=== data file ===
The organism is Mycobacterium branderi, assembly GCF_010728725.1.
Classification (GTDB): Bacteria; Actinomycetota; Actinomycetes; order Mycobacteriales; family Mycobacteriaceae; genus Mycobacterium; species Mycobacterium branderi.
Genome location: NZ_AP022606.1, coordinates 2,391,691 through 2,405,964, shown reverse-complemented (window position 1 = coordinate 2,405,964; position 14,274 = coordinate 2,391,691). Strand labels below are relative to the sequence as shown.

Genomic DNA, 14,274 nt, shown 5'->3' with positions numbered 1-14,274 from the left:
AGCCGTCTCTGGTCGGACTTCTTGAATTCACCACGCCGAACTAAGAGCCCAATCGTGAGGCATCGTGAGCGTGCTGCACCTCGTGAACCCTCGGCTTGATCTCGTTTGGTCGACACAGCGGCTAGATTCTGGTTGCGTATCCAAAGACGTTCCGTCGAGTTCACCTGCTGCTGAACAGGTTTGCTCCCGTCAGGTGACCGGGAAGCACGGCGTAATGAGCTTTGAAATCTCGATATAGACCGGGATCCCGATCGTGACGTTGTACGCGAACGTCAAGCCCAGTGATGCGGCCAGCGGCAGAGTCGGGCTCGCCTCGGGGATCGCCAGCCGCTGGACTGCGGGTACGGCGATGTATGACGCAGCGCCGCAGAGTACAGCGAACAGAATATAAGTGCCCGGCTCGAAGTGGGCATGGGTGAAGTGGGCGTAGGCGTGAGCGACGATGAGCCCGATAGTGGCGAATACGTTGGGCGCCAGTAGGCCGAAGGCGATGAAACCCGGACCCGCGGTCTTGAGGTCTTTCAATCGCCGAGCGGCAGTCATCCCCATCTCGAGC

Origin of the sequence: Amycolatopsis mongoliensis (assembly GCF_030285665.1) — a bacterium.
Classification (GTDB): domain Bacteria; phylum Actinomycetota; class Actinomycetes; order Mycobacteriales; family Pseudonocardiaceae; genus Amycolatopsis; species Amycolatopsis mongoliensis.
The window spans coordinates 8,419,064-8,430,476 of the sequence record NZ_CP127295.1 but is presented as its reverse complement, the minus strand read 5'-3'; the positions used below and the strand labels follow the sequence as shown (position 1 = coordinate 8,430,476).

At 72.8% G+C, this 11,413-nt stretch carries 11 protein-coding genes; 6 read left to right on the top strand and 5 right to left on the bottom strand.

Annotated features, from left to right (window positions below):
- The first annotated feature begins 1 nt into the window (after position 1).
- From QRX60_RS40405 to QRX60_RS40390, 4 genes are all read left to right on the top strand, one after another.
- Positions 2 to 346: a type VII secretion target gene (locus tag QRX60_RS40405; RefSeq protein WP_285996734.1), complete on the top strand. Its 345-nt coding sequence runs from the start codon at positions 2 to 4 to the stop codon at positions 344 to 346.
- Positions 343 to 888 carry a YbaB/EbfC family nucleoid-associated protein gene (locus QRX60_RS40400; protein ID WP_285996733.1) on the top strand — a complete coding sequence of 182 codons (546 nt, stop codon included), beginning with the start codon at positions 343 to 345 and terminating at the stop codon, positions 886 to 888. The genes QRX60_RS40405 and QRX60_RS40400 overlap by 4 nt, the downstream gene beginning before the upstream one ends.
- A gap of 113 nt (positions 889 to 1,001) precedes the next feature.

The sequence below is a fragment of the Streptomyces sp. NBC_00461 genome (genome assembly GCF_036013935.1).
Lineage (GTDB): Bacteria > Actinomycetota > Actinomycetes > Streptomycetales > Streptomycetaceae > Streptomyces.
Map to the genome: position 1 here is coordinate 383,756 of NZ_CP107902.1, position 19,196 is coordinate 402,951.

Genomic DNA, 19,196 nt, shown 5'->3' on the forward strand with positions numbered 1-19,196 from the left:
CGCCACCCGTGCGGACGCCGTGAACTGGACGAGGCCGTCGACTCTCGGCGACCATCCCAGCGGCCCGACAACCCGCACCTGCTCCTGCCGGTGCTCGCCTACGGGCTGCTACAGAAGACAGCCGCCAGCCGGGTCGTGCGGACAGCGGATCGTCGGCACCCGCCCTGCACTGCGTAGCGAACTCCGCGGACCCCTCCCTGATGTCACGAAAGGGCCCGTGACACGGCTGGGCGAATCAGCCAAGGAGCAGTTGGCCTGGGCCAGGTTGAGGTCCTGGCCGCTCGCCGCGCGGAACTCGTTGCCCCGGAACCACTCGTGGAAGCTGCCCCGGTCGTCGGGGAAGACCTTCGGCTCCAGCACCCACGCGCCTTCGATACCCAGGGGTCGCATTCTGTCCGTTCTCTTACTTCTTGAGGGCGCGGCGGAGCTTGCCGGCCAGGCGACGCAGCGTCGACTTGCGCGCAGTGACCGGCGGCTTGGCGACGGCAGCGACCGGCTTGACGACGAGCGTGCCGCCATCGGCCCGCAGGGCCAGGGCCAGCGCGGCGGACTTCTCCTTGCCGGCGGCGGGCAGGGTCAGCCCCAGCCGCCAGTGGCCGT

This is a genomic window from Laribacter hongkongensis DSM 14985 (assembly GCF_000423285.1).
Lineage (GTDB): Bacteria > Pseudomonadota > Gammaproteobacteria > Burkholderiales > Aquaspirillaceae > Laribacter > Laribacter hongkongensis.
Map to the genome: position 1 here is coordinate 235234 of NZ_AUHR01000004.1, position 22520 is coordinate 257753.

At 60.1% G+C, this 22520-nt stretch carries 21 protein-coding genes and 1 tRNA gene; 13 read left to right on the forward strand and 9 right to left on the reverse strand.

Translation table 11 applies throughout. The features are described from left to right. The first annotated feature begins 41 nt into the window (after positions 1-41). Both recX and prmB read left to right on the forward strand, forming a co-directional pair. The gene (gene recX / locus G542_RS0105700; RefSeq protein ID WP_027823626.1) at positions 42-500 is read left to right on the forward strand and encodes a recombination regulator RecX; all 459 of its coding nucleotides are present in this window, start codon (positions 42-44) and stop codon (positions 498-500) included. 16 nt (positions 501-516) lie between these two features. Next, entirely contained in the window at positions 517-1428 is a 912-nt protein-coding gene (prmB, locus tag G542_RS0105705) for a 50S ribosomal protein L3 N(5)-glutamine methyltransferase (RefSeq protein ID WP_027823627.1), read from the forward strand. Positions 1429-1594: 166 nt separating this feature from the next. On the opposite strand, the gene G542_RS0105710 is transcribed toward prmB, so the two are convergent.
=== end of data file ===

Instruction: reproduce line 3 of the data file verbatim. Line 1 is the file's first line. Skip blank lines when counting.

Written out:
Genome location: NZ_AP022606.1, coordinates 2,391,691 through 2,405,964, shown reverse-complemented (window position 1 = coordinate 2,405,964; position 14,274 = coordinate 2,391,691). Strand labels below are relative to the sequence as shown.